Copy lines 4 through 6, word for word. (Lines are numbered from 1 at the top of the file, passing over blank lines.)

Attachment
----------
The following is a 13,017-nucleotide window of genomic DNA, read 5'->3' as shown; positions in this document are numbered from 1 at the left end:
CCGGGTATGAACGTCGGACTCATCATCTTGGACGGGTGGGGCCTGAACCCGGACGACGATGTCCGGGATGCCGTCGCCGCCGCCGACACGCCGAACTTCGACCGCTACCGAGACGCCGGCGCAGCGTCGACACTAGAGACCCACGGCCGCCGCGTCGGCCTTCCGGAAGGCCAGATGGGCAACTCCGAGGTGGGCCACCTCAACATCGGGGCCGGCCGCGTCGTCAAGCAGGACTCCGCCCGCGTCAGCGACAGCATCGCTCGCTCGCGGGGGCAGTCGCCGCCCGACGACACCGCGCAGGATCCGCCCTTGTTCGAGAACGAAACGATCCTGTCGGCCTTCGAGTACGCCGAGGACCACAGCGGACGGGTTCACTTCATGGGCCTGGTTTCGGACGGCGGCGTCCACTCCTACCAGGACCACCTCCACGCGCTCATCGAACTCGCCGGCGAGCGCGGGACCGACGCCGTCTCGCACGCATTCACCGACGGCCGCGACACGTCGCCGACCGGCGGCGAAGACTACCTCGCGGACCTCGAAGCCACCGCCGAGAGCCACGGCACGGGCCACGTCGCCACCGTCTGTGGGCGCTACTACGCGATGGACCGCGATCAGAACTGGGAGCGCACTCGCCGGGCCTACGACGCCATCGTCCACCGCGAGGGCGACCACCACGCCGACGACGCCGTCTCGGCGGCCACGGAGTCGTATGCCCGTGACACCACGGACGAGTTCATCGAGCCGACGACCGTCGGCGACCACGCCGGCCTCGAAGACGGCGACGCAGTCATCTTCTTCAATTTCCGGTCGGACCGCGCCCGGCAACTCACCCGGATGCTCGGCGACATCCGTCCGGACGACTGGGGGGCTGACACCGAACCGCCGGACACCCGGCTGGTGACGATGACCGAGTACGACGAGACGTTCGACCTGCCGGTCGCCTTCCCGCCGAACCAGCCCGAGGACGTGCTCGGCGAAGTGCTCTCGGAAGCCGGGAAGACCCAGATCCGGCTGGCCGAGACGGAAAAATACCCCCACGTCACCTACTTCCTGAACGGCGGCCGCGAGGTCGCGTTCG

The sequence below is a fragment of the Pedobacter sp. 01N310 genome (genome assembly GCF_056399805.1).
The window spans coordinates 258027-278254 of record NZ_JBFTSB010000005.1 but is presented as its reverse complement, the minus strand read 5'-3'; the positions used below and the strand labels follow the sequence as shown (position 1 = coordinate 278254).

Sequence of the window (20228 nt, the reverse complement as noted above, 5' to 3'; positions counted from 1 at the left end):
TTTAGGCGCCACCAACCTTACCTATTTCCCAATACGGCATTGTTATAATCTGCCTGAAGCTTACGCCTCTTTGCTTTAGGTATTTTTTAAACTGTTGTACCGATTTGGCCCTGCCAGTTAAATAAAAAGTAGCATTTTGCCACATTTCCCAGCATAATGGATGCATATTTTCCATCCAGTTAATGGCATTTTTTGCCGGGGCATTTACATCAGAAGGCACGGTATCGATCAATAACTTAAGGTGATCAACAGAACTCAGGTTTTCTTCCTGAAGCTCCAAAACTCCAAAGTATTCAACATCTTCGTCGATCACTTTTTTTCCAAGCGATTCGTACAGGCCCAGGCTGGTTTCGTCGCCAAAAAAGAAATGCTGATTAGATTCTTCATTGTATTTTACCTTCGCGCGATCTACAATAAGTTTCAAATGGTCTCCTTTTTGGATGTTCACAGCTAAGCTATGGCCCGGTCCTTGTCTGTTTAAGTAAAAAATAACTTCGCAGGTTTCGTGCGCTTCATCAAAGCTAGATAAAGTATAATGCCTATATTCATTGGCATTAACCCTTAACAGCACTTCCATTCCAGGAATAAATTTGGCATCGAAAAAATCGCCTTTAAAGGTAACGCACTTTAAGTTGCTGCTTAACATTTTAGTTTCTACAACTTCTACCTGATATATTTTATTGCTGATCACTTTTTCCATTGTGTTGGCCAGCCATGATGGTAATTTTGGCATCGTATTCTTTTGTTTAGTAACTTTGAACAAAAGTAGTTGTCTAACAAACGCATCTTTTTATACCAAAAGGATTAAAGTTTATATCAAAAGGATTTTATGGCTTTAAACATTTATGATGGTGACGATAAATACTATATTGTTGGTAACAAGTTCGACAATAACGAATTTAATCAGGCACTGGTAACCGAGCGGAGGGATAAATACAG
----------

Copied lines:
The window spans coordinates 258027-278254 of record NZ_JBFTSB010000005.1 but is presented as its reverse complement, the minus strand read 5'-3'; the positions used below and the strand labels follow the sequence as shown (position 1 = coordinate 278254).

Sequence of the window (20228 nt, the reverse complement as noted above, 5' to 3'; positions counted from 1 at the left end):
TTTAGGCGCCACCAACCTTACCTATTTCCCAATACGGCATTGTTATAATCTGCCTGAAGCTTACGCCTCTTTGCTTTAGGTATTTTTTAAACTGTTGTACCGATTTGGCCCTGCCAGTTAAATAAAAAGTAGCATTTTGCCACATTTCCCAGCATAATGGATGCATATTTTCCATCCAGTTAATGGCATTTTTTGCCGGGGCATTTACATCAGAAGGCACGGTATCGATCAATAACTTAAGGTGATCAACAGAACTCAGGTTTTCTTCCTGAAGCTCCAAAACTCCAAAGTATTCAACATCTTCGTCGATCACTTTTTTTCCAAGCGATTCGTACAGGCCCAGGCTGGTTTCGTCGCCAAAAAAGAAATGCTGATTAGATTCTTCATTGTATTTTACCTTCGCGCGATCTACAATAAGTTTCAAATGGTCTCCTTTTTGGATGTTCACAGCTAAGCTATGGCCCGGTCCTTGTCTGTTTAAGTAAAAAATAACTTCGCAGGTTTCGTGCGCTTCATCAAAGCTAGATAAAGTATAATGCCTATATTCATTGGCATTAACCCTTAACAGCACTTCCATTCCAGGAATAAATTTGGCATCGAAAAAATCGCCTTTAAAGGTAACGCACTTTAAGTTGCTGCTTAACATTTTAGTTTCTACAACTTCTACCTGATATATTTTATTGCTGATCACTTTTTCCATTGTGTTGGCCAGCCATGATGGTAATTTTGGCATCGTATTCTTTTGTTTAGTAACTTTGAACAAAAGTAGTTGTCTAACAAACGCATCTTTTTATACCAAAAGGATTAAAGTTTATATCAAAAGGATTTTATGGCTTTAAACATTTATGATGGTGACGATAAATACTATATTGTTGGTAACAAGTTCGACAATAACGAATTTAATCAGGCACTGGTAACCGAGCGGAGGGATAAATACAG